Grape Leaf Sarma (Dolma)


I think most people are familiar with stuffed grape leaves.  A lot of stores like Whole Foods and specialty gourmet grocery stores call them dolma.  Dolma and Sarma are interchangeable and basically means rolled and stuffed leaves (grape or cabbage).  The only decent stuffed grape leaves that I have found in NYC are at Mamoun’s and they sell them for $2.00 for four.

This is another food I remember having growing up.  My Armenian great-grandmother used to make them for family gatherings and holiday’s.  I helped my grandma make them a couple years ago before she passed away and it really didn’t seem that difficult. The hardest part is rolling the leaves and making sure you put the right amount of filling because too much you won’t be able to roll them correctly and too little will make them fall apart; a hearty tablespoon sized dollop will work.

Most of the ingredients are found at your local grocery store.  The grape leaves are sold in jars with about 50 leaves which can be found at Whole Foods or if you have a Middle Eastern market in your town you can find the jarred leaves there.


  • 2 cups or rice
  • 3 lbs onion (grind in the largest size opening/food processor)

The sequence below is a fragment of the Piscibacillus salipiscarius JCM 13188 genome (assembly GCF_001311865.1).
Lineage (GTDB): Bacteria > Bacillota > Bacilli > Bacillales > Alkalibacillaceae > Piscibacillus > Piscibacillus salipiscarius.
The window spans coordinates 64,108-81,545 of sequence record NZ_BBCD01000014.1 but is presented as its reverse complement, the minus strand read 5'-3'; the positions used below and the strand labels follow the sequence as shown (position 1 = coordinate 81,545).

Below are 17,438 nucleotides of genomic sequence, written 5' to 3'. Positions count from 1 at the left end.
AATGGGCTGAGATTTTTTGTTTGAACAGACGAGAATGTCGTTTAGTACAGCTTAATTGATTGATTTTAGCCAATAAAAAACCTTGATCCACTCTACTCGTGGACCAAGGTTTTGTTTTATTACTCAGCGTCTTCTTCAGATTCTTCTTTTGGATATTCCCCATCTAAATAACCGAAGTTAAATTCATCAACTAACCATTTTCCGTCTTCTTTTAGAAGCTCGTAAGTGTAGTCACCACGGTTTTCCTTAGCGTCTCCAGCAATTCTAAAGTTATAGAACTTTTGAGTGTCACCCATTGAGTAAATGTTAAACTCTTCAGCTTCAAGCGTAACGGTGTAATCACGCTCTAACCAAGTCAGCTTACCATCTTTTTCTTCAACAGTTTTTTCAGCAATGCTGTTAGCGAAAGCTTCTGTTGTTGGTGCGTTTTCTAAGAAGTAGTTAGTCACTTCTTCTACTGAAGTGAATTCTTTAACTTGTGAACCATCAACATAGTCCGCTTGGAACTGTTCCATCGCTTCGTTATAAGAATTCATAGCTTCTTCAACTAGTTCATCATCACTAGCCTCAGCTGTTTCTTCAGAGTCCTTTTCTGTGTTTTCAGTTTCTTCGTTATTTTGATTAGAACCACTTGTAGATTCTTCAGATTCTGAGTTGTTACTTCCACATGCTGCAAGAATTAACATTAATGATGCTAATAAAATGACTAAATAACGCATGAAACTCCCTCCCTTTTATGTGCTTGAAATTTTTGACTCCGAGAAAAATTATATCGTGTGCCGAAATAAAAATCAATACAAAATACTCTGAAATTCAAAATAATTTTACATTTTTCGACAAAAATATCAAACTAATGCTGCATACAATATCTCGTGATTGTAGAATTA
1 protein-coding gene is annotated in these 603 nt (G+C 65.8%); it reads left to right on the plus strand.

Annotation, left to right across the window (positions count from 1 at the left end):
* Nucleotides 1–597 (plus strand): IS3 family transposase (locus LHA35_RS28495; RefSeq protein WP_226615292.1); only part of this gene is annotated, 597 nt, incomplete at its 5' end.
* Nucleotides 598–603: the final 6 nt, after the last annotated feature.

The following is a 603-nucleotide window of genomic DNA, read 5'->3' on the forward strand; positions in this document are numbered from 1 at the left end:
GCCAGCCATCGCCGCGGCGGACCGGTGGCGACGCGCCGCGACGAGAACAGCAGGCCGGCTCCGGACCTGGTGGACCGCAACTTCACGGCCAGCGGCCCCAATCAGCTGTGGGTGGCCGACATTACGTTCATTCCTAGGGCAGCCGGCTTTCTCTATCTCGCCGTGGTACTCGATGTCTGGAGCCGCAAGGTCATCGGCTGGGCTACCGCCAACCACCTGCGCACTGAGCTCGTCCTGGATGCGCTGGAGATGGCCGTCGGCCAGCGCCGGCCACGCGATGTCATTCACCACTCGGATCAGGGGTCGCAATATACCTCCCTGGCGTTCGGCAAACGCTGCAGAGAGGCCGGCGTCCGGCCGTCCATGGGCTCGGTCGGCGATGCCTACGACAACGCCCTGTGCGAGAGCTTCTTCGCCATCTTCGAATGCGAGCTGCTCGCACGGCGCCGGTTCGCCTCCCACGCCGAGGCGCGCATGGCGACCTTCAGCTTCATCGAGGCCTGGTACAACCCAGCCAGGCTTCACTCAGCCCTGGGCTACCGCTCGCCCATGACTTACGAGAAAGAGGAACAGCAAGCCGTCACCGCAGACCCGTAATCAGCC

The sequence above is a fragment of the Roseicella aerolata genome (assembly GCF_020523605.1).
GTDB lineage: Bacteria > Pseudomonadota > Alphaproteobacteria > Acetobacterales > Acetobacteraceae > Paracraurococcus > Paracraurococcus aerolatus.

• 1 cup olive oil
  • 2 tbs parsley
  • 1 tbs dill
  • 1 tsp mint
  • 2 tsp sugar
  • 2-3 lemons
  • 1 small tomato ( seeded, peeled, and chopped fine)
  • salt, pepper, and cinnamon

Follow these steps

  1. sweat the onions
  2. add oil; wilt onions
  3. add rice
  4. add spices
  5. put lemon in last, turn off heat, cover pan, let rest and cool

Roll grape leaves like a cigar. Place them one by one in the pot as you roll them, seam side down. You will have 2 levels if you’re making 40-50.  Boil 3 cups of water with salt and 1/2 lemon juice. After you have finished rolling and setting, pour boiling water over the grape leaves. Cover with the remaining small/broken leaves. Then add a flat plate or top to press down on the grape leaves to keep them from unrolling while cooking. Cook for one hour in a pre-heated 350° oven.

When they are done, use tongs to extract and place in container. Drizzle olive oil and over them and set in refrigerator until cool.


4 responses »

  1. adam,
    cool blog. i make a Syrian version of these that my grandmother made a lot and my mother still makes around holidays. main difference is that it’s cooked on top of the stove with some slightly different spices and it’s filled with ground lamb and rice and topped with tons of garlic and lemon juice. anyhow, kudos on the blog.

    • Thanks. There are a lot of different versions of these; I think each country in that area probably has their own. My dad says the Greek grape leaves have lamb and served hot. This recipe is the Armenian version that I grew up with. My mom just made them for this past xmas.

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